|Placed On:||31st March 2023|
|Closes:||15th May 2023|
Supervisor: Dr. Mirjam Allik
Care experienced children deserve the chance to live healthy lives just as everyone else. In Scotland, about 15,000 children are in care every year and recent evidence across the UK shows that they have poorer health compared to other children, including higher mortality and avoidable hospitalisations. However, as this evidence is generally cross-sectional, we don't know if or how poor health itself might contribute to the risk of entering care, which health conditions contribute most to that risk, or how subsequent care histories influence health.
This PhD project will explore if and how maternal health and health behaviours during pregnancy (e.g. smoking), and early childhood health and preventive health behaviours (e.g. vaccinations), are associated with entering care in Scotland. It will form a part of larger Children’s Health in Care in Scotland (CHiCS) project that aims to improve health outcomes for care experienced children and reduce health inequalities.
The project will link administrative data on childhood social care to birth, hospitalisation and vaccination records for children born between 1991-2004 and follow their health from birth up to age five. The proposal is novel as it captures the health and health behaviours of the child and mother prior to care. Longitudinal methods, such as multistate models and event history analysis, will be used to consider 1) whether maternal health and health behaviours, early childhood health and treatment adherence predict entering into care and 2) to estimate the effect of different care placements (such as the number, length, and type of placement) on early childhood health.
Given the ongoing review of the care system by the Scottish Government, this research is very timely. The results can motivate interventions for additional support to families with higher risks of family breakdown related to childhood ill health or poor treatment adherence and prepare social services for the likely health needs of children entering care.
The prospective student will be encouraged and supported to participate in knowledge exchange and engagement activities, submit conference abstracts, and publish their first research papers during the life of the PhD.
The student will be hosted at the MRC/CSO Social and Public Health Sciences Unit (SPHSU), a leading MRC/CSO funded public health research unit. At SPHSU, we are looking to develop the next generation of highly skilled researchers in social science-led population health research. Our Unit has a particular focus on developing and using cutting-edge methods to understand how social, behavioural, economic, political, and environmental factors influence health. Our dynamic and interactive research environment is made up of almost 130 researchers, clinical fellows, administrative and technical staff, postgraduate research students and visiting fellows. It is an ideal environment for anyone looking to work with, and learn from, colleagues from a range of disciplines, including sociology, anthropology, epidemiology, public health medicine, nutrition, and mathematics.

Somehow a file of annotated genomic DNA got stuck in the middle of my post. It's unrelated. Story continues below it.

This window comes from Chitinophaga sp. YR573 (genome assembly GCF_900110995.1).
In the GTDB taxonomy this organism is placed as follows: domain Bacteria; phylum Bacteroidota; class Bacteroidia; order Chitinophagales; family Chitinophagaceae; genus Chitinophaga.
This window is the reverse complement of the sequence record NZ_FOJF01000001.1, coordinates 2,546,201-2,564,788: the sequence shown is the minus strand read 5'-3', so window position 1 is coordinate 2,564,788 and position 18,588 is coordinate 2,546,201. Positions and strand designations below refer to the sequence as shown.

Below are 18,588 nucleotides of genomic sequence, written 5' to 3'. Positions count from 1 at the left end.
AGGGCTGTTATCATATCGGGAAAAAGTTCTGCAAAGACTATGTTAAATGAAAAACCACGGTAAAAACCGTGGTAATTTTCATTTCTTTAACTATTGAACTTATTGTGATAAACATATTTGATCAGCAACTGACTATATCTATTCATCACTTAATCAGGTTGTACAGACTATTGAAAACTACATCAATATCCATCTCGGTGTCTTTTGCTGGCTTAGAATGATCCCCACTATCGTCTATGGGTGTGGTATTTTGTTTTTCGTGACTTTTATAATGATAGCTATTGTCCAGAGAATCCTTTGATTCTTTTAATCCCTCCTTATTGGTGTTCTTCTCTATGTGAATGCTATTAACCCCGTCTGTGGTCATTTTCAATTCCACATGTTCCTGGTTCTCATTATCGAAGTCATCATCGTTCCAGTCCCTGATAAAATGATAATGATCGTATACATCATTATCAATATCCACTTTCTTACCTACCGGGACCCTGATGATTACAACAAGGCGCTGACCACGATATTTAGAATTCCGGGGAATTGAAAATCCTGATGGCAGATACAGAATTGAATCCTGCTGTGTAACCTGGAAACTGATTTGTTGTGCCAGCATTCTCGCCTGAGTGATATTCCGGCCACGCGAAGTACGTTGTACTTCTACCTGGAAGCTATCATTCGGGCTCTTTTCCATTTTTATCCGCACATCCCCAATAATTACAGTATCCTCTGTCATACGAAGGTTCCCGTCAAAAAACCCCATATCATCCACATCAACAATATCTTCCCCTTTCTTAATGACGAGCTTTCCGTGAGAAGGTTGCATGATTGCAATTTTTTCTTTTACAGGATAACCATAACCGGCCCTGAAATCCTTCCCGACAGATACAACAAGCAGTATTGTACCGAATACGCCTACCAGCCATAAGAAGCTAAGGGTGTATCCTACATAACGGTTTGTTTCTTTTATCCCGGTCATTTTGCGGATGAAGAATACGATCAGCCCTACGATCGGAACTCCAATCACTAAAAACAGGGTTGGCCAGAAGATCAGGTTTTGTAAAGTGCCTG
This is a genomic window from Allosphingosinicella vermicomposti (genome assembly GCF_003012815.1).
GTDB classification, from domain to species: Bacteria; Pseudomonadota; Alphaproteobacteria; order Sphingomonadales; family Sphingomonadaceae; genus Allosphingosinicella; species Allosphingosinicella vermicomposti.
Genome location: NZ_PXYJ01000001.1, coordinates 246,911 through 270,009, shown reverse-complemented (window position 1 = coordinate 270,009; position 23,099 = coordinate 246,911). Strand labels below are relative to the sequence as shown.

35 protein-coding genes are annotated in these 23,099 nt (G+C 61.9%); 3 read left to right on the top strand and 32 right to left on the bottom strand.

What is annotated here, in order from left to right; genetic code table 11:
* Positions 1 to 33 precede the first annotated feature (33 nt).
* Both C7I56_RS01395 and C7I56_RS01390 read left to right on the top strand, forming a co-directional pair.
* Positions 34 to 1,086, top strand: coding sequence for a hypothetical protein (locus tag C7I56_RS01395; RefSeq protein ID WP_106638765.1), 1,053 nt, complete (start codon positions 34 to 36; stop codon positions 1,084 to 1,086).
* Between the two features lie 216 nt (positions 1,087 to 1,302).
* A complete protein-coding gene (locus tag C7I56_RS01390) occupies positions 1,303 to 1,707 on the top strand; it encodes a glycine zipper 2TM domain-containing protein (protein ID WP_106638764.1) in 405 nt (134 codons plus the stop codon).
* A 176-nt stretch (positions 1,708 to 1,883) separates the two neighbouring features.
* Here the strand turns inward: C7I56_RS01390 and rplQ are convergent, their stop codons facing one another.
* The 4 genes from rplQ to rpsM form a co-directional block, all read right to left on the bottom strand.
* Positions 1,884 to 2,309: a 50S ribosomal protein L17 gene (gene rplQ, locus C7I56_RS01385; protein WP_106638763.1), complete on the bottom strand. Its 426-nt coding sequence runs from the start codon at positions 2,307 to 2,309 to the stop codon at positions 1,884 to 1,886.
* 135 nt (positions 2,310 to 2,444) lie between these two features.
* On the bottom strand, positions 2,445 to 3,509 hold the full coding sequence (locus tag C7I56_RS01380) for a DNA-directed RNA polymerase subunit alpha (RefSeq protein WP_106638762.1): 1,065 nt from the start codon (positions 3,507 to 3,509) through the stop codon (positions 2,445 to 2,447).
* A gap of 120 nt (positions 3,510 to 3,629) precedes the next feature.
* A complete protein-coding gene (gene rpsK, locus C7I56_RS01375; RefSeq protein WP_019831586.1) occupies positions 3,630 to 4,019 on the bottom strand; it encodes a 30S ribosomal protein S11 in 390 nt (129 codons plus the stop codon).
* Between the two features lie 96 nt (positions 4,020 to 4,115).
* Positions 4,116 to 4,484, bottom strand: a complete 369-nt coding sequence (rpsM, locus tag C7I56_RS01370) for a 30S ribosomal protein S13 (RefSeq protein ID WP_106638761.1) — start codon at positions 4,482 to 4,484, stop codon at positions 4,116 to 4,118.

To support our students’ development, we provide training in all aspects of research, including specialised training in methods. The student will benefit from the University’s wider training environment, such as a doctoral training programme that covers research skills, professional development, and postgraduate seminar series. The Unit regularly hosts research seminars and internal conferences, and the student would be encouraged to attend all unit events, meetings, and activities.
The Unit has a strong commitment to student wellbeing and pastoral support, with a mentoring scheme and two postgraduate student convenors.
Applicants must meet the following eligibility criteria:
The desirable criteria include:
Please note that all applicants must also meet ESRC eligibility criteria. ESRC eligibility information can be found here.
This studentship is jointly funded by SGSSS and the Medical Research Council. The scholarship is available as a +3 (3-year PhD) or a 1+3 (Masters year and 3 year PhD) studentship depending on prior research training. This will be assessed as part of the recruitment process, however you can access guidance here to help you decide on which to apply for. The programme will commence in October 2023. The full ESRC studentship package includes, as advised by ESRC:
Students can also draw on a pooled Research Training Support Grant (RTSG) of £750 per year.
How to apply
Applications will be ranked by an internal institutional selection panel, and you will be notified if you have been shortlisted for interview on or around 21st April 2023. Interviews will take place online on the week of 15th May 2023. This studentship award is subject to the successful candidate securing admission to a PhD programme within the University of Glasgow. The successful candidate will be invited to apply for admission to the relevant PhD programme.
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